Students can learn from this image about the importance of taking the time to do a close reading, how to base your interpretation on key words, phrases, images, motifs, and symbols.  Remember, don’t over-intellectualize the novel (that’s a form of repression); instead, think psychoanalytically at the emotional level; in other words, think perversely and pornographically–in the most twisted way–and you will discover the secret of the uncanny.

 

Here’s my explanation for the image below:

Victor’s dead mother folded in the flannel = the binding of the mother in an idealized “safe” form (repression) kills her, displacing the unconscious desire to kill the father onto the mother instead (an “abnormal” Oedipal cycle)

the graveworm = the penis linked with maternal death, thus the phallic mother.  I see a connection between this image and Victor’s recollection of his childhood: a boy bound to his family by a “silken cord”: the biological umbilical cord.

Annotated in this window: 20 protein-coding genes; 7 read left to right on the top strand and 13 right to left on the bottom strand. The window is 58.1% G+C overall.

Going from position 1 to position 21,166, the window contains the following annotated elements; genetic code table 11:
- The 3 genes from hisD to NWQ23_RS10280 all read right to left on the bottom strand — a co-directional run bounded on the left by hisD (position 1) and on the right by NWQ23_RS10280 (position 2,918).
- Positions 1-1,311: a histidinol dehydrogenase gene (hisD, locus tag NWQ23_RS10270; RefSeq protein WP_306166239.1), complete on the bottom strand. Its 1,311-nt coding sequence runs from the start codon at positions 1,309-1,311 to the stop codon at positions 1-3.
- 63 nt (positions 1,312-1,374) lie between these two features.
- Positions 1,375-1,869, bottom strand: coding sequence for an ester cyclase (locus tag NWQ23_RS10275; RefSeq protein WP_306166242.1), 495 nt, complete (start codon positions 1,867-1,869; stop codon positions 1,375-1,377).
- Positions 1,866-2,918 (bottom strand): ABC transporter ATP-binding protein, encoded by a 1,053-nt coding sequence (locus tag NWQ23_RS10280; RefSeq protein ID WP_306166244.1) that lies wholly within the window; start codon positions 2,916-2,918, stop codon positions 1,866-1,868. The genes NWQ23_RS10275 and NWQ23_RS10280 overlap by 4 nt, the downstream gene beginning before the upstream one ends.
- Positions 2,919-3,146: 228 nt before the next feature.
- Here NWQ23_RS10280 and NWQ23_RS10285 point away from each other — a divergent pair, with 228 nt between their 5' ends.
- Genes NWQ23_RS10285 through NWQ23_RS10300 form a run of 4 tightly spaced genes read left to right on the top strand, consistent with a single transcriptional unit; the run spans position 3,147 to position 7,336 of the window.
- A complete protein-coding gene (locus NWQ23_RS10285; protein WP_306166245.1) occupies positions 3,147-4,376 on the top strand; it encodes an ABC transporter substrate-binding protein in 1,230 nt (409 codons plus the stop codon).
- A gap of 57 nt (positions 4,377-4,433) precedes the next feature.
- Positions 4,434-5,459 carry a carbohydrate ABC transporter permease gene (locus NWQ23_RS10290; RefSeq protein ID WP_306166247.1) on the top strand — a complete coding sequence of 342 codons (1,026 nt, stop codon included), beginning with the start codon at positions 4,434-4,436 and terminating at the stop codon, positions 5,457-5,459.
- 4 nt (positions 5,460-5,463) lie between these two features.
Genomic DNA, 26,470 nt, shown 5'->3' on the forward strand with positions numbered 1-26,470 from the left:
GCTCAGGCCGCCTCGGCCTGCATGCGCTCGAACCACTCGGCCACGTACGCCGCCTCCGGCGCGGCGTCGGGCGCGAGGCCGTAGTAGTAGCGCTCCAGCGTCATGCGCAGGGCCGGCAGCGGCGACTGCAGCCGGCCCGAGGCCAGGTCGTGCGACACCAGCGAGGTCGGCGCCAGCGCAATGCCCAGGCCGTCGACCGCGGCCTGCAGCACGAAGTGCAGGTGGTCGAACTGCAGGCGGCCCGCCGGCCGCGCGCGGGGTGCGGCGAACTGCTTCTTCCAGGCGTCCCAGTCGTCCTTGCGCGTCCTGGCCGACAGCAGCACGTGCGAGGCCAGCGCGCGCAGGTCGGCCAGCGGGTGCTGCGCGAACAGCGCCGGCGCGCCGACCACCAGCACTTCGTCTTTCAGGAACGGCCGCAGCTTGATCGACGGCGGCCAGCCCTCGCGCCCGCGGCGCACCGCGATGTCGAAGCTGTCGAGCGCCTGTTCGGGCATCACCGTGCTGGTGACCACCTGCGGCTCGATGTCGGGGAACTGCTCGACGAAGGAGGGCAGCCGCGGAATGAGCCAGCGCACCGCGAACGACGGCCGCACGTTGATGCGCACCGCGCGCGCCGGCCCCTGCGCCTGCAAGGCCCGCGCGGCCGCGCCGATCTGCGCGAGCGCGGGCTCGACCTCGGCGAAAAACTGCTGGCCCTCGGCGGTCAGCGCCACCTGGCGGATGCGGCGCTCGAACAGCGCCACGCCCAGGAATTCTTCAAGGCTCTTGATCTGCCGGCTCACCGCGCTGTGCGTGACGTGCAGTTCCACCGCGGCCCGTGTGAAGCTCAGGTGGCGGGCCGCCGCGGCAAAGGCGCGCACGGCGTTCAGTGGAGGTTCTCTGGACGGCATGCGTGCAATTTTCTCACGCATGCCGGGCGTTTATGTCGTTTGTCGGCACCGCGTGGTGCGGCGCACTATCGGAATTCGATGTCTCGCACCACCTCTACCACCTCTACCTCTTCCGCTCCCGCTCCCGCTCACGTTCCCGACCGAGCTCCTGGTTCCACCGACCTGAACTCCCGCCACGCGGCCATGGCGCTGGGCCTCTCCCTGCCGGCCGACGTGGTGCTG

sweaty forehead = the penis forehead in the act of ejaculation, sexual pleasure prior to castration (the uncircumcised penis)

Victor’s sweaty body and convulsing limbs = the son having sex with the mother or, conversely, the phallic mother having sex with her son; incest is not a taboo before the Oedipal stage, thus Elizabeth, Victor’s lover and sister, reverts to maternal love

the moon shining in from the window = the dark, horrible secret of the uncanny has been revealed in the light; the return of the repressed.

the horrible, nameless monster = the uncanny double that reveals the horror of Victor’s secret unfulfilled wish: to have sex with his mother; but he could also symbolize the missing father figure, the super-ego (external observer) that denies incestuous love.  Thus, the creature is a condensation of the mother-father figure, the embodiment of the phallic mother Victor encounters unconsciously in his dream.

uncanny photo

 

 

Here’s an inspiring YouTube video on Oedipus veggies, the story of Oedipus told through vegetable actors.  Be warned: this video contains graphic scenes not suitable for vegetable viewers.